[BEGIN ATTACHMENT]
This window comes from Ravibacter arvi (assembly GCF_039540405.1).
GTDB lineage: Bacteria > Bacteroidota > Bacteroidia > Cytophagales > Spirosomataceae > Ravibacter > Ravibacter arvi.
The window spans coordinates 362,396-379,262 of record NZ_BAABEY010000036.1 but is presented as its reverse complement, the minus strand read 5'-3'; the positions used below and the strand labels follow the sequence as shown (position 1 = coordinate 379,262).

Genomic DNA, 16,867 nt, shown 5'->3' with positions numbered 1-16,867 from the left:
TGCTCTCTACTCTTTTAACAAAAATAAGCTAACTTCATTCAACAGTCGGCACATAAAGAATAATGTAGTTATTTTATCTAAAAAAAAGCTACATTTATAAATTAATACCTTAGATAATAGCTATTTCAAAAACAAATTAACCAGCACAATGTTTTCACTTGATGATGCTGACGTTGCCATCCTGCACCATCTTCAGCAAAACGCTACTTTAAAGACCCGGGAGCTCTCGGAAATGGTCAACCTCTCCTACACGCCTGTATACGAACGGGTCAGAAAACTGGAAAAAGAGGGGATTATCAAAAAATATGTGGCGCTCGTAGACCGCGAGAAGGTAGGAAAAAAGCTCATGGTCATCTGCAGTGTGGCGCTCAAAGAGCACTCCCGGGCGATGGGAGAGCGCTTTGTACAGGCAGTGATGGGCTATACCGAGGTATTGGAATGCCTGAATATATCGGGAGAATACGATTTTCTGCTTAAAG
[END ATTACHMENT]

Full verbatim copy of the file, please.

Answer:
This window comes from Ravibacter arvi (assembly GCF_039540405.1).
GTDB lineage: Bacteria > Bacteroidota > Bacteroidia > Cytophagales > Spirosomataceae > Ravibacter > Ravibacter arvi.
The window spans coordinates 362,396-379,262 of record NZ_BAABEY010000036.1 but is presented as its reverse complement, the minus strand read 5'-3'; the positions used below and the strand labels follow the sequence as shown (position 1 = coordinate 379,262).

Genomic DNA, 16,867 nt, shown 5'->3' with positions numbered 1-16,867 from the left:
TGCTCTCTACTCTTTTAACAAAAATAAGCTAACTTCATTCAACAGTCGGCACATAAAGAATAATGTAGTTATTTTATCTAAAAAAAAGCTACATTTATAAATTAATACCTTAGATAATAGCTATTTCAAAAACAAATTAACCAGCACAATGTTTTCACTTGATGATGCTGACGTTGCCATCCTGCACCATCTTCAGCAAAACGCTACTTTAAAGACCCGGGAGCTCTCGGAAATGGTCAACCTCTCCTACACGCCTGTATACGAACGGGTCAGAAAACTGGAAAAAGAGGGGATTATCAAAAAATATGTGGCGCTCGTAGACCGCGAGAAGGTAGGAAAAAAGCTCATGGTCATCTGCAGTGTGGCGCTCAAAGAGCACTCCCGGGCGATGGGAGAGCGCTTTGTACAGGCAGTGATGGGCTATACCGAGGTATTGGAATGCCTGAATATATCGGGAGAATACGATTTTCTGCTTAAAG